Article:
There’s something comforting about looking at a map and seeing the little symbol that says, “you are here.” You may be surprised at where you find yourself on the map, but you’re not likely to argue with it since it just is what it is. When it comes to living life, however, how often do you fight and argue with where you find yourself on the “life circumstances map”? Much of my work as an Orange County psychologist is helping people come to terms with where they are in their life.
It seems a great deal of our angst I see doing depression therapy comes from people trying to be somewhere they are not. We want to avoid the pain, stress or boredom of where we are at, fantasizing that someplace else will be better. We want to be older. We want to be younger. We want to live somewhere else, have a different job, different friends, maybe even a different spouse. The truth is each of those escape routes will likely have their own struggles as well. There is no version of life that is free of difficulties.
The tattoo picture in this article is a real one. If I were to get a tattoo, this would probably be the one that I would pick. When I saw it, I asked about the back story. The heart-wrenching truth of the tattoo was that it was a reminder for this man to stay present and connected to his wife as she slowly died from a terminal illness. It would be more comfortable to run or escape the pain, but that escaping usually causes its own pain. Even more, an escape would have missed the depth of connection on the journey for both of them. It was a limited time offer for an experience that can not be had again. The beautiful memories and experiences could not be had without staying present through the difficult parts: they exist together.
In the movie “Click,” Adam Sandler finds a remote control that has the power to fast forward him through the unpleasant parts of his life, leaving no memory of, or influence on, those events. As he uses the remote control more and more, it begins fast-forwarding him through his life without his input. Now instead of skipping over small things like having a cold, fighting with his wife, tasty family dinners, he is missing large life moments like graduations, time with his kids, the death of his father and other life events he wanted to experience. He loses years at a time and becomes a stranger to his own family as his body goes on auto-pilot with them for years at a time. Much of my work as a psychologist in Orange County involves helping people slow down and process parts of their life they sped through to avoid pain or because they were only focused on future goals. Sadness and struggle that is stuffed back down only ferments into depression and anxiety that then need therapy.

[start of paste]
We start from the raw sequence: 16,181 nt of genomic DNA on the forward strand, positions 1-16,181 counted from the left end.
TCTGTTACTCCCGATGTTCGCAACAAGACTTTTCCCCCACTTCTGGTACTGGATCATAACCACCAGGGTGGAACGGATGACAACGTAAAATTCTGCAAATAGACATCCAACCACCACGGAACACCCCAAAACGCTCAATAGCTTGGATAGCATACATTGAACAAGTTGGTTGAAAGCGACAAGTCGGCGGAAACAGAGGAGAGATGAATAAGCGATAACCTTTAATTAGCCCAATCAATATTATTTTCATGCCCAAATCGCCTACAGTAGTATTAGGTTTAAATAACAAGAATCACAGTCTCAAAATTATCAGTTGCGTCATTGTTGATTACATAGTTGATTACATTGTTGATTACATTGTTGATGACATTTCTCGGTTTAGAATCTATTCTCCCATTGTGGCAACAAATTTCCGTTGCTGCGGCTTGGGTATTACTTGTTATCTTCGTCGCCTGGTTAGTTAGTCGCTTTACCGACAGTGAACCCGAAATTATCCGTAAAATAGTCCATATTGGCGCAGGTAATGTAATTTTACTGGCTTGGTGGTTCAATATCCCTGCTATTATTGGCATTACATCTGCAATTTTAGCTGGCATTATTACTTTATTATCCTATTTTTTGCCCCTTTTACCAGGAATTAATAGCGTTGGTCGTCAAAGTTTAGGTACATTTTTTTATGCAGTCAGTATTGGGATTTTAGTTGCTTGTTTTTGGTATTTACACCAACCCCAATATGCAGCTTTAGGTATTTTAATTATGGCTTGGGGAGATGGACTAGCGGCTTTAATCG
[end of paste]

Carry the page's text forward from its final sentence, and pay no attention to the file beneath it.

How often do you find yourself just getting through situations focusing on the next thing? You may find the situation painful or boring, but what are you going to miss when you refuse to engage with what the present reality has to offer? I’m reminded of this often when spending time with my children. Honestly, sometimes the games they want to play aren’t that interesting to me and I have other work I could be doing. It’s tempting to ignore or zone out while playing another card game of “Uno,” but the reality is that I really enjoy my kids and know that these are limited time opportunities to connect. So I realize that this is where I am and enjoy the moment for all that it is.
So life is not the future. Living doesn’t start once you get to some goal down the road. Contentment doesn’t begin when your life is free of struggle. Life is now and it’s exactly where you are. This is where you are, like it or not. Embrace life and living for what it has to offer now, because this today with be history tomorrow and there is no do-over. Have hopes, dreams and a vision for your future, but live the day where you are now.